internet diplomacy

As temperatures drop across the East Coast, where the clean up efforts from Super Storm Sandy are ongoing, stories of resilience are permeating online: tales of New York City Marathon runners shifting gears from the cancelled event to volunteer efforts in Staten Island, tales of moms in New Jersey organizing clothing and supply drives to help those in the cold and dark, tales of musicians gathering in Brooklyn to entertain volunteers.

The government is going ahead with plans for a state-owned and controlled internet radio station which will be available around the world, and is looking for radio experts to set it up and run it – on government instruction.

Diplomats in all parts of Canada's Beijing embassy are being encouraged to learn how to use China's version of Twitter. The embassy launched a "weibo" microblog account on Chinese Internet portal in June 2011. But internal Foreign Affairs documents show that not all Canadian diplomats rushed to type out 140-Chinese character updates when the account went up.

For 67 years Radio Canada International broadcast short wave programming around the world... Radio Canada International has had its budget cut by 80 per cent and has been reduced to a few staff and a weak web presence.... Unlike the Internet which can often be disrupted short wave signals cannot easily be jammed. Many in the world just have no access to phones or electricity let alone the Internet.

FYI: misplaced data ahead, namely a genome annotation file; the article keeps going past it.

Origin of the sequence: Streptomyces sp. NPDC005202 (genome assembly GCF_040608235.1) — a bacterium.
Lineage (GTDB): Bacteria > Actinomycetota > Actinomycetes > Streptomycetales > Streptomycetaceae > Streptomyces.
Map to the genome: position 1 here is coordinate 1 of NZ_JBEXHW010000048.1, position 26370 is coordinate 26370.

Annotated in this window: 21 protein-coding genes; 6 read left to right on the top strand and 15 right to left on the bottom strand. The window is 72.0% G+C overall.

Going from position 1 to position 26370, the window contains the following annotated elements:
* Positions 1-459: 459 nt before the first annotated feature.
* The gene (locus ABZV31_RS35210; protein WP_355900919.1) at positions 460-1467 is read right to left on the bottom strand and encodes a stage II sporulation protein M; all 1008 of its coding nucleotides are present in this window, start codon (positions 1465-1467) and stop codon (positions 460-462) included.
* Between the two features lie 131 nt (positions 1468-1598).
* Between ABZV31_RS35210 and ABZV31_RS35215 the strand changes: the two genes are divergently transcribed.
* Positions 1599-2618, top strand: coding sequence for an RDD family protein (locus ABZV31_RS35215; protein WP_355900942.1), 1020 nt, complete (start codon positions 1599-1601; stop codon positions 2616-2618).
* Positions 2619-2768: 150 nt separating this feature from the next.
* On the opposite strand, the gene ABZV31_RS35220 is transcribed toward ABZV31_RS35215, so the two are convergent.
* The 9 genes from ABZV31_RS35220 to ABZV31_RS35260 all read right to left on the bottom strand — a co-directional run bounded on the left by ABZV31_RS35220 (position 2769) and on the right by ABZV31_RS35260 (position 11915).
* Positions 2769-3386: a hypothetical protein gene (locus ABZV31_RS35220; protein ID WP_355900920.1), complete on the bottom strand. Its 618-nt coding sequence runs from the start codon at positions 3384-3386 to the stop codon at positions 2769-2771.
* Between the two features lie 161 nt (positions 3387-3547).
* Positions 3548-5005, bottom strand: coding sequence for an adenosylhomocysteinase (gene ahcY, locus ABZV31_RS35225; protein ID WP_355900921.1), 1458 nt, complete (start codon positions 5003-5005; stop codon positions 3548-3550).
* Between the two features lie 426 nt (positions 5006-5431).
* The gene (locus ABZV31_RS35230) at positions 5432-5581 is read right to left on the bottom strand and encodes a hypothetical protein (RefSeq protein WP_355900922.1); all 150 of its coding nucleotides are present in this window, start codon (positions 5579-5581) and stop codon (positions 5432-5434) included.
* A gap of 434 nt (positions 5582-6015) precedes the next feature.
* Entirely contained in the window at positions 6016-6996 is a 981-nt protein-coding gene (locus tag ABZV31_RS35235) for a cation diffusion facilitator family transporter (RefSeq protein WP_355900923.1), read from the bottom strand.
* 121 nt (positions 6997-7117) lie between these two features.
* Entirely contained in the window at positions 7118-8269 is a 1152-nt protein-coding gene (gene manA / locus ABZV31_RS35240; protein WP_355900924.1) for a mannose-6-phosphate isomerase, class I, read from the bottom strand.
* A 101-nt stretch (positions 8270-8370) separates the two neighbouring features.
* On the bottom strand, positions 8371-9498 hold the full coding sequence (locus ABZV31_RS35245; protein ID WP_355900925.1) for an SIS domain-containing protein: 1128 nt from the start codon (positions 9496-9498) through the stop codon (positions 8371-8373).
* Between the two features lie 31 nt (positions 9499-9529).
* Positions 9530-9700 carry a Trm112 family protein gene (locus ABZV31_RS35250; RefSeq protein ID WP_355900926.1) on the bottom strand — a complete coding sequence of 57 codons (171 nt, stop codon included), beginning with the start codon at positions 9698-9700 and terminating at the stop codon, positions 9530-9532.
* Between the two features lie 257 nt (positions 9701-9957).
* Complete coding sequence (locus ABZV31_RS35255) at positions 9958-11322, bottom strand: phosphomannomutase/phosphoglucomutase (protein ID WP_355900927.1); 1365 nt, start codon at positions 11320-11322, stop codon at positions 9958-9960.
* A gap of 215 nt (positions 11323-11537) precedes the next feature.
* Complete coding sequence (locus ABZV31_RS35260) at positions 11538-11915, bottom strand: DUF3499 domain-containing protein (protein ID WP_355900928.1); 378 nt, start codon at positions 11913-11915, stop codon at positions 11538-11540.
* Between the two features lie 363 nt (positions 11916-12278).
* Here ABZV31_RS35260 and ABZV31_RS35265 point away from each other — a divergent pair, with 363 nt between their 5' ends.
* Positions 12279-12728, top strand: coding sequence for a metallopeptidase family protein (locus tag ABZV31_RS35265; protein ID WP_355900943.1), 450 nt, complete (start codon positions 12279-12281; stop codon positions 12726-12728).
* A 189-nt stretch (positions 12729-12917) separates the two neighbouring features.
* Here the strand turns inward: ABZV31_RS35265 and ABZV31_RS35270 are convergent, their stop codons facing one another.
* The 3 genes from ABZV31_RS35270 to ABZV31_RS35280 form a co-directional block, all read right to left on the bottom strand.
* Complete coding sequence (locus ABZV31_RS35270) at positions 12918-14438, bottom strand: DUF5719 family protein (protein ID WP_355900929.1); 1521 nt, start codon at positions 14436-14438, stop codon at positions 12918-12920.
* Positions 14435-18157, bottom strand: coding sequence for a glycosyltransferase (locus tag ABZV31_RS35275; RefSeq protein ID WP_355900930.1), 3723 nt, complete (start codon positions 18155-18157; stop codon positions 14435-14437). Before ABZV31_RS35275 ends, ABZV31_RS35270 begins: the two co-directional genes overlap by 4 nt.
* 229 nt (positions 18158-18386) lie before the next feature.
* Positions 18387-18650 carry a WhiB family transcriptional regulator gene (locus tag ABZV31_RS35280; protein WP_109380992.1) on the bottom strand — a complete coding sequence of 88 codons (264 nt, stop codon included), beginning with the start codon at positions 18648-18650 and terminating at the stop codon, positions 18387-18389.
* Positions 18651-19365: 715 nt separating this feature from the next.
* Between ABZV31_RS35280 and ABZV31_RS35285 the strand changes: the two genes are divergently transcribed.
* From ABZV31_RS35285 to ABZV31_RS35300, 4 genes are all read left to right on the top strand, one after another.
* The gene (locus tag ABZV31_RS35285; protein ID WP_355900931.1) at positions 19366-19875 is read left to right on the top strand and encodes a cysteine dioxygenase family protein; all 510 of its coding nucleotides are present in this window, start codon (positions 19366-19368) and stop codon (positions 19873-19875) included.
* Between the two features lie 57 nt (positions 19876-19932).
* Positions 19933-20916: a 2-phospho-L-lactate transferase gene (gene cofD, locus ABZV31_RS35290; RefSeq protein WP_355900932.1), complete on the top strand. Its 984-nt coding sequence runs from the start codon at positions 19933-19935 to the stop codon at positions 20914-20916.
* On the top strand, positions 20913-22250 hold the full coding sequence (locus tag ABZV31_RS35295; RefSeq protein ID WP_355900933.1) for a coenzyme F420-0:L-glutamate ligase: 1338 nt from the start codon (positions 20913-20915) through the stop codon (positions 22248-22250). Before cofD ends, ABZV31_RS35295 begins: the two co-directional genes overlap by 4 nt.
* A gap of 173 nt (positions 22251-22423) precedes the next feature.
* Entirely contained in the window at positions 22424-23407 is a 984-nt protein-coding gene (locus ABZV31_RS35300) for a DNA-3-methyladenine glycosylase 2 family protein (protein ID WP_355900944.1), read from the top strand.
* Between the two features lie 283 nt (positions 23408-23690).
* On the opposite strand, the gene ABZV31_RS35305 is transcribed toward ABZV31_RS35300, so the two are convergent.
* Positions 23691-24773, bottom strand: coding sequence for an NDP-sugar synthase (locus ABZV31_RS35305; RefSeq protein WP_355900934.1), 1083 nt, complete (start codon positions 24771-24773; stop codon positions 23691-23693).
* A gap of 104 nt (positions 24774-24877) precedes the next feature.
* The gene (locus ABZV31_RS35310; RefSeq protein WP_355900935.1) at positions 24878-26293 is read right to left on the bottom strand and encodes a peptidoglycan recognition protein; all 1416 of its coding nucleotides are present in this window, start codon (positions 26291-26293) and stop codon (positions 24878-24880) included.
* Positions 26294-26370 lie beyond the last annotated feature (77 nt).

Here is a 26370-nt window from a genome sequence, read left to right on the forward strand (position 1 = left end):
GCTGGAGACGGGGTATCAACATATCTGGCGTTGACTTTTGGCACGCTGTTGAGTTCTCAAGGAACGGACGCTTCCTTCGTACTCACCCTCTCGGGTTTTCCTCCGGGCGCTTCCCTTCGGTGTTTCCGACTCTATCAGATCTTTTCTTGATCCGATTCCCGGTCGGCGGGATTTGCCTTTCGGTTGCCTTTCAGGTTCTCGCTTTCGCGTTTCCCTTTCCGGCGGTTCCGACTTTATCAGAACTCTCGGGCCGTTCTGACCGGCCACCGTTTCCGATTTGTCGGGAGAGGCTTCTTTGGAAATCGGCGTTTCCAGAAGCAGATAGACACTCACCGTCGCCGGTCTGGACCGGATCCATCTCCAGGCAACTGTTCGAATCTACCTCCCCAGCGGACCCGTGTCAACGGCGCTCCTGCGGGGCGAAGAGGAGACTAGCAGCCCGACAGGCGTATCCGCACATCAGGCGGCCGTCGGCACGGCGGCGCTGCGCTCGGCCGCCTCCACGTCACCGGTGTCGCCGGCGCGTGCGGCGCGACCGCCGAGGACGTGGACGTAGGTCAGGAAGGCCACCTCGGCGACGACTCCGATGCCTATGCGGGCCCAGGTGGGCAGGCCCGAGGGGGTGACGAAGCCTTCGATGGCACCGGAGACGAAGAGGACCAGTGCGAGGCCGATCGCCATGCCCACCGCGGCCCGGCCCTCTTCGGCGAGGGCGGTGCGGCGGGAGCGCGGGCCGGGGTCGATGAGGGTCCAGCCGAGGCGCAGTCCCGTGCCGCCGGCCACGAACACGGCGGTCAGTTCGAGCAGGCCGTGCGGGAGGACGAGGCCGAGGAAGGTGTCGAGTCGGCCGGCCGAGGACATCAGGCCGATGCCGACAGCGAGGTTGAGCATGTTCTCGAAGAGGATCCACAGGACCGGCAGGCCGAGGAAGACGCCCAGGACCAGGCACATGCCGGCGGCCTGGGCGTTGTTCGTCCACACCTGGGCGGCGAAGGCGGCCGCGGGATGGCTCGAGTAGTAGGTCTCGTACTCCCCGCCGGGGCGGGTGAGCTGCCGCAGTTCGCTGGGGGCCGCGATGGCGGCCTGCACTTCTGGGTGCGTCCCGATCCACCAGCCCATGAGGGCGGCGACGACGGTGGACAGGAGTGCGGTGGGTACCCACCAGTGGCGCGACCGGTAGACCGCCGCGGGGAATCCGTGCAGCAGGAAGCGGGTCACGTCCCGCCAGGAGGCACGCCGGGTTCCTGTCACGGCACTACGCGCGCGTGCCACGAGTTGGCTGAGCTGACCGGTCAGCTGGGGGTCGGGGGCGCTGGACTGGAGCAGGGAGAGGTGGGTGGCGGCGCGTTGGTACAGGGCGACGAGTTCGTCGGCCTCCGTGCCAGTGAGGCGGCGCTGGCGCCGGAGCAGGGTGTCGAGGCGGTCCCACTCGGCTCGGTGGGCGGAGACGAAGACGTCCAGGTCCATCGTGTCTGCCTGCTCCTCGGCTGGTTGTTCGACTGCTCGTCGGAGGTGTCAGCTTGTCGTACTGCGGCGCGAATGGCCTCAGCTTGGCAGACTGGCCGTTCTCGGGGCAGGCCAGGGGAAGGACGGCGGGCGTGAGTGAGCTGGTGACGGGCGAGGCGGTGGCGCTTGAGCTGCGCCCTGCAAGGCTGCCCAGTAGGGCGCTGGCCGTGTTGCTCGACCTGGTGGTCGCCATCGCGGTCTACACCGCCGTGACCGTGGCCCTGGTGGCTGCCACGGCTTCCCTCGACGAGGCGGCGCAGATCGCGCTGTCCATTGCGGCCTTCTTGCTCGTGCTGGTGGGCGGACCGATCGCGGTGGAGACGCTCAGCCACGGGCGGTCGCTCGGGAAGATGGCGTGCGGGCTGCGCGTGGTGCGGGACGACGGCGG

Will Internet companies help or hinder government authorities that try to restrict their citizens from using the Web freely? And will their customers, investors or shareholders care enough to do something about it? That debate was freshly stirred on Thursday as the UNHRC passed a landmark resolution supporting freedom of expression on the Internet.

June 24, 2012

Like any powerful tool, the Internet can be used for both good and evil, by citizens and governments alike. It is so powerful that the US State Department is actively tapping social media for public diplomacy. Just check out “It’s me, Kristie” – the blog of Kristie Kenney, the former US ambassador to Manila who’s now assigned in Bangkok.

Rep. Mac Thornberry wants a piece of the Smith-Mundt Act of 1948 to fall down. So the Republican congressman from Clarendon is the co-sponsor of a bill that would flick into Cold War history a provision prohibiting the State Department from disseminating its overseas propaganda here in the States.

...a wide adoption of .ng by Nigerians shall constitute a good tool in the effort to project the good people of Nigeria and the nation, noting that, “The ‘bad image’ war will be won on local and international fronts when institutions of government; credible, real and legal persons and entities in Nigeria, adopt the use of the .ng, not just from a consumerism perspective, but by generating Nigerian content on the Internet.”